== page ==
Troubled studio Lucasfilm has declined to set dates for its upcoming planned trio of Star Wars films – and who can blame it?
According to a lengthy report in The Hollywood Reporter, Lucasfilm elected not to put dates on its upcoming Star Wars movies to avoid more embarrassment, following a sting of announced (and dated) productions that have gone awry.
As it stands, the studio still has a release date for December 2025 that it is hoping to make, with the recently-announced film featuring Daisy Ridley’s Rey returning to the Star Wars fold. However, given the troubles that project has faced including the high-profile departure of writer Damon Lindelof, the studio clearly doesn’t feel confident enough to commit to a release date yet.
According to the report, the tentative plan is to get Sharmeen Obaid-Chinoy’s New Jedi Order film underway quickly, featuring the returning character of Rey and set some 15 years after 2019’s critically-maligned The Rise of Skywalker. That notion is beset with challenges though, given that Lucasfilm doesn’t yet have a script, with Peaky Blinders’ Steven Knight currently working on what we can only imagine is a less risky take on the material than Lindelof’s draft.
Averting risk seems to be the Lucasfilm policy ever since the studio lost its nerve and fired Phil Lord and Chris Miller in 2017 midway through the production of Solo: A Star Wars Story. Since then, a long list of projects have been axed, with Lucasfilm seeming afraid to take any creative risks that could hurt the health of the series.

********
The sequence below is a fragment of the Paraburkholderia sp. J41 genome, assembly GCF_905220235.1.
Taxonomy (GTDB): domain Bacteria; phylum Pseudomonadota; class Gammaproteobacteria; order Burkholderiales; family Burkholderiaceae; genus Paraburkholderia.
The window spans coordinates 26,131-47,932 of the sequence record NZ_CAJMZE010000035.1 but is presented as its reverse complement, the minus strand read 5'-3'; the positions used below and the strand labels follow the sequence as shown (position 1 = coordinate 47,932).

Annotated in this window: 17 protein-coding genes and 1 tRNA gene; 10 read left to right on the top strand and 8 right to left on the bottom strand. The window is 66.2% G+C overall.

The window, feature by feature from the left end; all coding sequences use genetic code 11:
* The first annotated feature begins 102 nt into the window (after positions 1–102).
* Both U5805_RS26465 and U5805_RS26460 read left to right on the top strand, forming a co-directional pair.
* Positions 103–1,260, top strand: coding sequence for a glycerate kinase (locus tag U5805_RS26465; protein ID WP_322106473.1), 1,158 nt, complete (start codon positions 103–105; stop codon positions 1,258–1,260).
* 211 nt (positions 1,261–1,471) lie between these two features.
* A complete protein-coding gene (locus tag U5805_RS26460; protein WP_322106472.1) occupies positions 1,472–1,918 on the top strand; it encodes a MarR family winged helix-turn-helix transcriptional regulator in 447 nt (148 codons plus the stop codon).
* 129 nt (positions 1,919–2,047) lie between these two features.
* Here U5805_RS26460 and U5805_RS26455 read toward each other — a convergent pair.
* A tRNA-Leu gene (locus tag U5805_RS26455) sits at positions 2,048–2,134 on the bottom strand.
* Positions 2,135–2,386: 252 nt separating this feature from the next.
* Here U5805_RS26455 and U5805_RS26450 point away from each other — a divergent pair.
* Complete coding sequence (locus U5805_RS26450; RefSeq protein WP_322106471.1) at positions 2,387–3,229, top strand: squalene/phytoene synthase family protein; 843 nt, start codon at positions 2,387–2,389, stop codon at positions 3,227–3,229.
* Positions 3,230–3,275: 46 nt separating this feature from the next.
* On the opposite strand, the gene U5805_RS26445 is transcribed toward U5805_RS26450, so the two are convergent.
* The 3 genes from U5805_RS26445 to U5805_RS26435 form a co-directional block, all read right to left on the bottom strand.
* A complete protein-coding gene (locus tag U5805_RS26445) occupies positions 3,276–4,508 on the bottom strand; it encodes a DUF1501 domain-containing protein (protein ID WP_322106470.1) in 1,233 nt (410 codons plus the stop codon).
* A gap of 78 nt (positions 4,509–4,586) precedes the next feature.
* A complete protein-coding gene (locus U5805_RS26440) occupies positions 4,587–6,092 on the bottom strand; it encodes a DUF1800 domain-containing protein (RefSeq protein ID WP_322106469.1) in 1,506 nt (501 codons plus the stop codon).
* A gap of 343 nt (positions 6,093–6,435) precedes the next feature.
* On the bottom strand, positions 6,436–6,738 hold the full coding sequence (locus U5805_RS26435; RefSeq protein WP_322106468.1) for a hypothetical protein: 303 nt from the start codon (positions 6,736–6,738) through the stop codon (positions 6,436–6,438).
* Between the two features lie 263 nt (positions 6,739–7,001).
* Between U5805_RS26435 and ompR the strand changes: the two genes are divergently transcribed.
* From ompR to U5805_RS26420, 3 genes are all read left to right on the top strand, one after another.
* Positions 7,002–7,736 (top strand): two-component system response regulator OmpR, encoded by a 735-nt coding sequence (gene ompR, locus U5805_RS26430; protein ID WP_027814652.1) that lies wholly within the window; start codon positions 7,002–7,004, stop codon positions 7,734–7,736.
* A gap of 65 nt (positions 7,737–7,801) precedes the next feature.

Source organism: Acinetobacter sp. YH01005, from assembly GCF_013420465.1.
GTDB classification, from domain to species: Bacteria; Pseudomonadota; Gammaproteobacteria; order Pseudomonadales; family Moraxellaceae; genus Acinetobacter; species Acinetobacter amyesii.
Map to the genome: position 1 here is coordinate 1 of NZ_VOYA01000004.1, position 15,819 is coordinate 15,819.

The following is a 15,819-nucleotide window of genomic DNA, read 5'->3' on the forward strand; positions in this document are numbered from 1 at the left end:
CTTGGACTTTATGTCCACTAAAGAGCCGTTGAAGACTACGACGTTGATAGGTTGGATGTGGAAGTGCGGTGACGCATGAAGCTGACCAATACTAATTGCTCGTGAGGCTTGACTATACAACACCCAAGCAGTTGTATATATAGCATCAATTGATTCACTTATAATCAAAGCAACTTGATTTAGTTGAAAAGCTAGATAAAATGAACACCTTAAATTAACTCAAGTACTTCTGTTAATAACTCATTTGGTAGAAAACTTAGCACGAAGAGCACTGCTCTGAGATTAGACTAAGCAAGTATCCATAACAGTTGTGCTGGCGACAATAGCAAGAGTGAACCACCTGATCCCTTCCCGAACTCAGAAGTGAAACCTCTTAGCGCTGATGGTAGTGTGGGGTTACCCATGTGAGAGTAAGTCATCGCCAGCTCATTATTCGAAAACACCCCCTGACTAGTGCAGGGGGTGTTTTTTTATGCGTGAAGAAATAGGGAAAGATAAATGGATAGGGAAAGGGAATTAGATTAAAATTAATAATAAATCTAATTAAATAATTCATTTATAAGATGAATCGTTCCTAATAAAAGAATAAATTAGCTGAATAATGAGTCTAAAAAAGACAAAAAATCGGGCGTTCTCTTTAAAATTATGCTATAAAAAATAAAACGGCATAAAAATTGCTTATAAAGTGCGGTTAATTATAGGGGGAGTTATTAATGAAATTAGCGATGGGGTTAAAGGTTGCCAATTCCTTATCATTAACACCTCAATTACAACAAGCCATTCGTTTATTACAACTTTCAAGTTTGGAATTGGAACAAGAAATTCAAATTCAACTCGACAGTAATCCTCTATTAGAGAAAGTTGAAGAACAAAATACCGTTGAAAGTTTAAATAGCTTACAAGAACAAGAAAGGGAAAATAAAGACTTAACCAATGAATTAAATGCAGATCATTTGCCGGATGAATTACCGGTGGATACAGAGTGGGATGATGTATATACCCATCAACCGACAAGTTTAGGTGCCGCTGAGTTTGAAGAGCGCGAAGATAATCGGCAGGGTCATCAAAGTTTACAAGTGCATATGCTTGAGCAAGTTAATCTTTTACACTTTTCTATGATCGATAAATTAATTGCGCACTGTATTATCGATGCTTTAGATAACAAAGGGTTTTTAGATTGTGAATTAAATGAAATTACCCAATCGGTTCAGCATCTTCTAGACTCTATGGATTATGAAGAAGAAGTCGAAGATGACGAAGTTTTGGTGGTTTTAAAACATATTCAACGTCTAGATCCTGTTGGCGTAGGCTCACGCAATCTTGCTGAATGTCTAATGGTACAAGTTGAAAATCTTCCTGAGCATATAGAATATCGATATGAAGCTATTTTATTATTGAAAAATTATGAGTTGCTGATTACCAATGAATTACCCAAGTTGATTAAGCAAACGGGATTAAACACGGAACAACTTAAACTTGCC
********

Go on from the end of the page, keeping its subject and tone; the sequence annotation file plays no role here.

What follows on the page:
As such, the appointment of Dave Filoni as the director of an untitled Star Wars film seems to be a choice that Lucasfilm believes will please everybody. The popular Star Wars creative will be helming a film that supposedly ties together The Mandalorian, Ahsoka and perhaps The Book Of Boba Felt TV shows.
But the report suggests that landing on a date for this one is even trickier for Lucasfilm because it is so narratively dependent on future TV seasons that have not been greenlit yet, and dependent on the performance of shows which are yet to release.
Finally, the report suggests that the announced James Mangold film set 25,000 years before the main Star Wars timeline is the film furthest from production, given that he has a Bob Dylan biopic to shoot for Paramount this year. All in all, the piece does a pretty good job of summarising the sticky spot Lucasfilm finds itself in, and fan feelings regarding the studio’s many missteps.
As for Lucasfilm, the pressure really is on now to deliver, with plenty of eyes keeping tabs on the company’s production slate as the clock ticks down to December 2025 and that release date that the studio won’t want to miss. We’ll bring you more as we hear it.
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